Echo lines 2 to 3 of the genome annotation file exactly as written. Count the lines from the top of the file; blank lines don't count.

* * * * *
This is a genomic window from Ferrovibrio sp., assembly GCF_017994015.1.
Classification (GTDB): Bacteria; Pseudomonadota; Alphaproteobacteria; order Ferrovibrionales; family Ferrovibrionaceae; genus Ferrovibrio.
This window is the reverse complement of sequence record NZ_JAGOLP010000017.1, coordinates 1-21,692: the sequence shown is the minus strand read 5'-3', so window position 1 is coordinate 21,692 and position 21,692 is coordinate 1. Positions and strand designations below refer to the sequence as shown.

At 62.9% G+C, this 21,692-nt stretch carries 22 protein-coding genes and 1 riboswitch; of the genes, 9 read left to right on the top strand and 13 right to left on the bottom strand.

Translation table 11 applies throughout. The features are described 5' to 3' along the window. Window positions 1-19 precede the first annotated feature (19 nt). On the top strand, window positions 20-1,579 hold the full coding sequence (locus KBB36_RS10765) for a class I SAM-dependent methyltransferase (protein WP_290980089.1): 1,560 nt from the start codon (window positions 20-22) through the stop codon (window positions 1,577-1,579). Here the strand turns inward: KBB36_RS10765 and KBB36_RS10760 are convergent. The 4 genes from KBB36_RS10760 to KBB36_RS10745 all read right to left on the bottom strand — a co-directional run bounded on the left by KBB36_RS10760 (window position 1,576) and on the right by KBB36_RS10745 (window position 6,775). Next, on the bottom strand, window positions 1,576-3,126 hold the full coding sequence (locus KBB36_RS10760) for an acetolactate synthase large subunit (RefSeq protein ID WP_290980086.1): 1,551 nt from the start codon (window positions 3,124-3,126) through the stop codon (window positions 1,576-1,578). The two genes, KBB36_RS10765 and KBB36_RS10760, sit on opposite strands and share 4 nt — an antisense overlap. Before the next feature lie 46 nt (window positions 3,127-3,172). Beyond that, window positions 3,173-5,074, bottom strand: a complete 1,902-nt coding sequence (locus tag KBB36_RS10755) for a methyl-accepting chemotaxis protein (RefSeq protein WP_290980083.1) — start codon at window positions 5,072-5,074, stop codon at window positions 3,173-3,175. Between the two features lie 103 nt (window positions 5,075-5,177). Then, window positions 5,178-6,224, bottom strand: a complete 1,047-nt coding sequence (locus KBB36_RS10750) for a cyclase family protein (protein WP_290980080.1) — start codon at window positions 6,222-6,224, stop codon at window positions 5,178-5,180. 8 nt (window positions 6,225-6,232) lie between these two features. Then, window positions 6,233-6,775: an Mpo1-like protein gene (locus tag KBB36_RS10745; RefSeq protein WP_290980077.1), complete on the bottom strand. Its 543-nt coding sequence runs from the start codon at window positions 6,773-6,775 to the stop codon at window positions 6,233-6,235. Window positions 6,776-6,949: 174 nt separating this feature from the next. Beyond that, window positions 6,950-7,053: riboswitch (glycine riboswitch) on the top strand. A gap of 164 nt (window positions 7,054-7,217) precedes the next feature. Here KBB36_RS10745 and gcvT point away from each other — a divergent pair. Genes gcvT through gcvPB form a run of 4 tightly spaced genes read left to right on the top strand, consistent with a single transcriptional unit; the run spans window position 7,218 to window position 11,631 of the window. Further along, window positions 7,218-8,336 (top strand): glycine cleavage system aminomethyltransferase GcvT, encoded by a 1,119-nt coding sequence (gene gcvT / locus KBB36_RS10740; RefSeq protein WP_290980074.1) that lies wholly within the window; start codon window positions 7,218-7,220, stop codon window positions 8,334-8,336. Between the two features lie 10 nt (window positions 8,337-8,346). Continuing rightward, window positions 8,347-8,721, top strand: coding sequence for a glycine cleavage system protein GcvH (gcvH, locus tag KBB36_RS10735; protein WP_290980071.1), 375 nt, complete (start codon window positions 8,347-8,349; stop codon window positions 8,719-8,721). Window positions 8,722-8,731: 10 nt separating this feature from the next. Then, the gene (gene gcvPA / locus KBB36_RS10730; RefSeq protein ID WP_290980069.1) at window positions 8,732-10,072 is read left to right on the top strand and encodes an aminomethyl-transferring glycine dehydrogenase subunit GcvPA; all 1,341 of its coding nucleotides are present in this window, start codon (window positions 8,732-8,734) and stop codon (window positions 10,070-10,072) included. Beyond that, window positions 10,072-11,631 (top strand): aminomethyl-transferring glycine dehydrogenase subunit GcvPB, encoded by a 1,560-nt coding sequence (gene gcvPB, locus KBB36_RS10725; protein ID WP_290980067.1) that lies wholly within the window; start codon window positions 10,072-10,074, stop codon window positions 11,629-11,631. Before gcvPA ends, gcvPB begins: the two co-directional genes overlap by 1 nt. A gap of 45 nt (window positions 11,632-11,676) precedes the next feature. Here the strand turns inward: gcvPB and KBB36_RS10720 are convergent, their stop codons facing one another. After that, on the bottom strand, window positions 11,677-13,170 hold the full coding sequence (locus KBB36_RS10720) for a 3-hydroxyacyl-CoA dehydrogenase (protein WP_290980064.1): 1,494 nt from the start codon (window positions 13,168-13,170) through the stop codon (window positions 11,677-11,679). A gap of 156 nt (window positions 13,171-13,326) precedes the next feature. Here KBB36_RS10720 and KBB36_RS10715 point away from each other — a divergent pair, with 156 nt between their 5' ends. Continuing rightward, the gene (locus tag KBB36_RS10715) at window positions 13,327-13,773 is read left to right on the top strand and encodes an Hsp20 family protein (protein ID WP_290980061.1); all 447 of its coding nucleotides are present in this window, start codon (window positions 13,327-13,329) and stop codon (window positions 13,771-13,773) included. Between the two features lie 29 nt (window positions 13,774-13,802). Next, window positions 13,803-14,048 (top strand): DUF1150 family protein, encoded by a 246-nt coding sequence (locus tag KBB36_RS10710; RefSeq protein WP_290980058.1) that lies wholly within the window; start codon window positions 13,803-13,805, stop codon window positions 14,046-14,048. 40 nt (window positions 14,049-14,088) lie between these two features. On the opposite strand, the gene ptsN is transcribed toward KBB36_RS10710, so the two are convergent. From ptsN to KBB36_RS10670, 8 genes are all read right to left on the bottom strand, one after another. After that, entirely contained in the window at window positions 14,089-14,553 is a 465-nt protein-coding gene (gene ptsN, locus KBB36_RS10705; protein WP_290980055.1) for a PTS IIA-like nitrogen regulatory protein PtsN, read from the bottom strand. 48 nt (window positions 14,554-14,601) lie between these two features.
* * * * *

Classification (GTDB): Bacteria; Pseudomonadota; Alphaproteobacteria; order Ferrovibrionales; family Ferrovibrionaceae; genus Ferrovibrio.
This window is the reverse complement of sequence record NZ_JAGOLP010000017.1, coordinates 1-21,692: the sequence shown is the minus strand read 5'-3', so window position 1 is coordinate 21,692 and position 21,692 is coordinate 1. Positions and strand designations below refer to the sequence as shown.